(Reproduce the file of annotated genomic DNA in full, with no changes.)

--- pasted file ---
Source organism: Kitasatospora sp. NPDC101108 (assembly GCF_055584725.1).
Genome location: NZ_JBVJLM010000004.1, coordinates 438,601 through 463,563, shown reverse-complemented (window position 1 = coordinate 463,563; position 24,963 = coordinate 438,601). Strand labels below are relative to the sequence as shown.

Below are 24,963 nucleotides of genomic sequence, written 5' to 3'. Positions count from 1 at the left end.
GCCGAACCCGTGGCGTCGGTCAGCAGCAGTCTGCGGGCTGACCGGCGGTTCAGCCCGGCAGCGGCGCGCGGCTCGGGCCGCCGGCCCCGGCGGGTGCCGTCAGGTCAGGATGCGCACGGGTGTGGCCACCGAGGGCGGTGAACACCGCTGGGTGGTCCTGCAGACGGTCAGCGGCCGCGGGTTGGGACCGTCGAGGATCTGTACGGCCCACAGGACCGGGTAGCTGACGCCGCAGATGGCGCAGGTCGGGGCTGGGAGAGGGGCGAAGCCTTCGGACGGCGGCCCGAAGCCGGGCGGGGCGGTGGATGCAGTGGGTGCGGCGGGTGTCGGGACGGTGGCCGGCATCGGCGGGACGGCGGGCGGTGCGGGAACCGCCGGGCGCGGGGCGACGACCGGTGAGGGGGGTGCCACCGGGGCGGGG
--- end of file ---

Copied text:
Source organism: Kitasatospora sp. NPDC101108 (assembly GCF_055584725.1).
Genome location: NZ_JBVJLM010000004.1, coordinates 438,601 through 463,563, shown reverse-complemented (window position 1 = coordinate 463,563; position 24,963 = coordinate 438,601). Strand labels below are relative to the sequence as shown.

Below are 24,963 nucleotides of genomic sequence, written 5' to 3'. Positions count from 1 at the left end.
GCCGAACCCGTGGCGTCGGTCAGCAGCAGTCTGCGGGCTGACCGGCGGTTCAGCCCGGCAGCGGCGCGCGGCTCGGGCCGCCGGCCCCGGCGGGTGCCGTCAGGTCAGGATGCGCACGGGTGTGGCCACCGAGGGCGGTGAACACCGCTGGGTGGTCCTGCAGACGGTCAGCGGCCGCGGGTTGGGACCGTCGAGGATCTGTACGGCCCACAGGACCGGGTAGCTGACGCCGCAGATGGCGCAGGTCGGGGCTGGGAGAGGGGCGAAGCCTTCGGACGGCGGCCCGAAGCCGGGCGGGGCGGTGGATGCAGTGGGTGCGGCGGGTGTCGGGACGGTGGCCGGCATCGGCGGGACGGCGGGCGGTGCGGGAACCGCCGGGCGCGGGGCGACGACCGGTGAGGGGGGTGCCACCGGGGCGGGG